What do you teach if the ME curriculum allows only 10 weeks to devote to computer programming? This is why UC Davis made its choice.
By Harry H. Cheng
Writing computer programs to solve complicated engineering problems and to control mechanical devices is a basic skill all engineers must master, so most colleges require all undergraduate engineering students to take some computer programming courses.
Yet the number and type of courses they take vary widely. For example, my school, University of California, Davis, requires electrical engineering students to take four courses related to computer programming: Assembly for hardware interface, C for structured programming and hardware interface, Matlab for numerical computing, and C++ for object-oriented programming.
This is not the case for mechanical engineering students. Because the curriculum is already bulging with requirements, most universities mandate that mechanical engineering students take only one introductory course in problem-solving programming.
But which language should students learn? As more and more mechanical devices add integrated electronic controls, the choice of programming language becomes more pressing than ever before. Which language is the best, or the most popular, or the most useful in a future career? The question evokes contentious, often emotional faculty debates of near-religious intensity.
UC Davis’s mechanical engineering department went through this kind of debate twice in the past decade, and we learned many painful lessons from the experience. In 1998, Matlab, a mathematical programming language with strong visualization capabilities, replaced Fortran, a more traditional language, as one of the four required programming courses in the electrical engineering curriculum. In a move championed by an upper level administrator, Matlab also replaced Fortran in the mechanical engineering curriculum.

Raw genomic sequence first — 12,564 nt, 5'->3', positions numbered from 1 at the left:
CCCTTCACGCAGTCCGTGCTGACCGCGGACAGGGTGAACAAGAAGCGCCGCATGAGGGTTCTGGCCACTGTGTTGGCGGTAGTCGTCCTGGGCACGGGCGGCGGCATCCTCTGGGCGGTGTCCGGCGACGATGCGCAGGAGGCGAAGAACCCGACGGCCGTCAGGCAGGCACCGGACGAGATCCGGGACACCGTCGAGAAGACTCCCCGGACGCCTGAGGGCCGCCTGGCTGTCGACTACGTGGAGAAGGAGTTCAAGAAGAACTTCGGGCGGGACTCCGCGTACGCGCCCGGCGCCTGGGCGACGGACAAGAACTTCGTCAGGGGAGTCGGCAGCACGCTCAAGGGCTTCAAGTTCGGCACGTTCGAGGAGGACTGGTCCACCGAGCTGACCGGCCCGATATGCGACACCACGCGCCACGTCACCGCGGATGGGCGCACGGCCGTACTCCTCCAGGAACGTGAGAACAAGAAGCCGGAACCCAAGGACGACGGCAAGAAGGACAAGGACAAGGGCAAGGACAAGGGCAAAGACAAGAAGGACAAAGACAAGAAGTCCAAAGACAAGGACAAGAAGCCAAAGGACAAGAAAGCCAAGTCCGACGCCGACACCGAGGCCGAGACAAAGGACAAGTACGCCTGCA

After four years, it was apparent that our students’ overall programming skills had declined significantly in comparison with previous students who had learned Fortran. Our new graduates could not handle some of the senior design projects sponsored by our industrial partners or other real-world programming tasks.
For example, I supervised a senior project sponsored by Lockheed Martin to design a prototype robotic system to gather rock and soil samples on Mars. The sponsor specified an Atmel 8-bit microcontroller, which can only be programmed using either C or Assembly language. Of the four students on the team, only one student who took a C programming course offered to computer science students could program the microcontroller for system integration and testing.